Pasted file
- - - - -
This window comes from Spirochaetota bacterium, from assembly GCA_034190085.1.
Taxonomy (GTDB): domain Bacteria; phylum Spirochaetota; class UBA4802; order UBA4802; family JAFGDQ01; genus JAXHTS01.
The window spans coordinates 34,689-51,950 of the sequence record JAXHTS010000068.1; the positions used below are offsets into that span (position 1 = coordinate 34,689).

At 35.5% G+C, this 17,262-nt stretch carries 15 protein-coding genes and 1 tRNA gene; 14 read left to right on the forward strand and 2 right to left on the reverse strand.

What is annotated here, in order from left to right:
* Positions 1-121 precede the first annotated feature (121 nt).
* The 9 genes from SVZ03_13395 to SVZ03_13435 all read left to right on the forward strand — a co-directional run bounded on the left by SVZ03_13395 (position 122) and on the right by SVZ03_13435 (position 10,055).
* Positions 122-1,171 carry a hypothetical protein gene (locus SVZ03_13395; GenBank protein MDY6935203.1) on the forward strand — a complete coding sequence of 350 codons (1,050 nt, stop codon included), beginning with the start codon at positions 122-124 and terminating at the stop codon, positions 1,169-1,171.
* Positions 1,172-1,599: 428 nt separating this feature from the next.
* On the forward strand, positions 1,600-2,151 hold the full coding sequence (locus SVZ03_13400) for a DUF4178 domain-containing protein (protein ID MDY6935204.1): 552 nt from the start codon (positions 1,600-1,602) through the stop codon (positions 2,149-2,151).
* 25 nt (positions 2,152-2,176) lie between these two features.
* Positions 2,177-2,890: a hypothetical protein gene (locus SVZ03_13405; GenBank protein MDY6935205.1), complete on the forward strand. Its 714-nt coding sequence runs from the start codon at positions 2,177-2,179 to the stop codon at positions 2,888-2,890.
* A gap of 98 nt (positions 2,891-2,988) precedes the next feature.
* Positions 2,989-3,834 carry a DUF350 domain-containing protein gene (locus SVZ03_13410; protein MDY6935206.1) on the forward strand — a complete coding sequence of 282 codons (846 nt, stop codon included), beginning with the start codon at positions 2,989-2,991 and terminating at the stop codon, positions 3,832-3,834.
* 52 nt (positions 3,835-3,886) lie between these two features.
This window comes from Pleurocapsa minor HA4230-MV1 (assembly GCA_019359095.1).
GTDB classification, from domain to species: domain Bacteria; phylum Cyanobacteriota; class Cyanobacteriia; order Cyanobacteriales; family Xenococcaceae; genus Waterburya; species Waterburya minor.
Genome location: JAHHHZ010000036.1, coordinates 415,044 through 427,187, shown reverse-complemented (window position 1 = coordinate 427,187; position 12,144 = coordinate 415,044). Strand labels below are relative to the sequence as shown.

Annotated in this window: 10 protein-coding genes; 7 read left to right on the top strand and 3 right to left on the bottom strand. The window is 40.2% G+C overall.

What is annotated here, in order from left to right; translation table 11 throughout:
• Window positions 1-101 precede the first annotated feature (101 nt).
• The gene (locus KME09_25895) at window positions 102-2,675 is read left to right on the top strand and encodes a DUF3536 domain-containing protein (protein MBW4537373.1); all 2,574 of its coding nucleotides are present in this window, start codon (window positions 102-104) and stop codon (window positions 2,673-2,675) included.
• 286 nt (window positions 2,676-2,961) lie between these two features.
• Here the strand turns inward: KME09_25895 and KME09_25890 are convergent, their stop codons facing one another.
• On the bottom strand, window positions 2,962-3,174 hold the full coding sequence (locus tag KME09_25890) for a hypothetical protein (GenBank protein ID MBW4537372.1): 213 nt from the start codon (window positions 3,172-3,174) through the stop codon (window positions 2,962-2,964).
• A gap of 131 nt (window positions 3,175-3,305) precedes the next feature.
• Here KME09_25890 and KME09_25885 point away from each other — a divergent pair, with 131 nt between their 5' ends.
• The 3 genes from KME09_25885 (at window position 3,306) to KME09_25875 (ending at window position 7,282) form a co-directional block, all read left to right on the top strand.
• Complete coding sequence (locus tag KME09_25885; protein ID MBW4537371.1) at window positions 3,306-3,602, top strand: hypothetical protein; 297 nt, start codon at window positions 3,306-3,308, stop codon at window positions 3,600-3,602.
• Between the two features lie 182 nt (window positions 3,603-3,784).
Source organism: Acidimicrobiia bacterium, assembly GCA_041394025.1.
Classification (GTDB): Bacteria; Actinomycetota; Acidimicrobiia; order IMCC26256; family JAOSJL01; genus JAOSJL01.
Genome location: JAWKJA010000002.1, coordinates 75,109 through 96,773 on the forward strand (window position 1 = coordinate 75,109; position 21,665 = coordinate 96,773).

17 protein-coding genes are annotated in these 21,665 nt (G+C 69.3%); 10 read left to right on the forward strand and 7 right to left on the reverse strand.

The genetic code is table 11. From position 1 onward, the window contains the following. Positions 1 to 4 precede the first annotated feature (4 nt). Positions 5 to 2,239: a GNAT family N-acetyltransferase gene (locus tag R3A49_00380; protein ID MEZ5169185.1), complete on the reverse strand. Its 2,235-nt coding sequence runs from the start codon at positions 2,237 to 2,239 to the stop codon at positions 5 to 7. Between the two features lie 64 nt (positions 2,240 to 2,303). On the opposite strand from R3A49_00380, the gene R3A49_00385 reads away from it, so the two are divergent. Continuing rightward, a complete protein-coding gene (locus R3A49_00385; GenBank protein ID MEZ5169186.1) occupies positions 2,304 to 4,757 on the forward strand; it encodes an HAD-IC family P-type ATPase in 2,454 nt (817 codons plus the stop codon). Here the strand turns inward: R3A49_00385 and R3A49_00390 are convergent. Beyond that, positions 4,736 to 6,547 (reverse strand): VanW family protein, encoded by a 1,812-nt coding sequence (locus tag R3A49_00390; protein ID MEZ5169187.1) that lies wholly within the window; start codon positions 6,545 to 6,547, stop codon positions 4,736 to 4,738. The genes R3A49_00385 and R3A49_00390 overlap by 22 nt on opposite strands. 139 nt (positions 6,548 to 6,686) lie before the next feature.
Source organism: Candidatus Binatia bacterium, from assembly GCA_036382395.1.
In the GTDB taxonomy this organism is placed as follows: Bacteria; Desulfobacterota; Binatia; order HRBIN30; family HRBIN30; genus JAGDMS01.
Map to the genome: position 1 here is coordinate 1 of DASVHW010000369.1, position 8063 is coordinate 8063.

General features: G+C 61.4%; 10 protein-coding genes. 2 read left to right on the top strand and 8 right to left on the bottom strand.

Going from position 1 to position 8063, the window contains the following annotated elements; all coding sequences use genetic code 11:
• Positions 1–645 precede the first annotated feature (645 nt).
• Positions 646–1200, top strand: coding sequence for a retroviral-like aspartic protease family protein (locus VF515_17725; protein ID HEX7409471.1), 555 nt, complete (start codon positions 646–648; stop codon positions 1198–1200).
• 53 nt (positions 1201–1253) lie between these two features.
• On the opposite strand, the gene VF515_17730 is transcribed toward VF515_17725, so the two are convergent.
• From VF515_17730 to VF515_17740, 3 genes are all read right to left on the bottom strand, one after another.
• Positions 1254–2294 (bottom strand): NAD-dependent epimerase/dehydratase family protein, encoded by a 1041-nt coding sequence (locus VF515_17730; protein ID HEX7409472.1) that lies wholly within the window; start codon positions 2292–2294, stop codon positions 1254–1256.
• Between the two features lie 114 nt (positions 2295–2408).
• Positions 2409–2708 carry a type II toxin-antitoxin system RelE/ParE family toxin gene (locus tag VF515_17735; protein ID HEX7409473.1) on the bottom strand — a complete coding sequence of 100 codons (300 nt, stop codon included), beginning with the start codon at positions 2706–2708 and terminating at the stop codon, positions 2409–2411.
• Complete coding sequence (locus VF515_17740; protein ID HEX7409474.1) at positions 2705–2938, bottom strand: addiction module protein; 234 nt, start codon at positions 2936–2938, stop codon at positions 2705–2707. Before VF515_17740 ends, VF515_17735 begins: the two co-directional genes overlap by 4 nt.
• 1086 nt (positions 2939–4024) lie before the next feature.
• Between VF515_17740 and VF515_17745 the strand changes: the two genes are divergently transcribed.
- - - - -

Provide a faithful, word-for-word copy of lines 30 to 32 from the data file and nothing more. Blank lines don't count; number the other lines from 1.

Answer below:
• Between the two features lie 182 nt (window positions 3,603-3,784).
Source organism: Acidimicrobiia bacterium, assembly GCA_041394025.1.
Classification (GTDB): Bacteria; Actinomycetota; Acidimicrobiia; order IMCC26256; family JAOSJL01; genus JAOSJL01.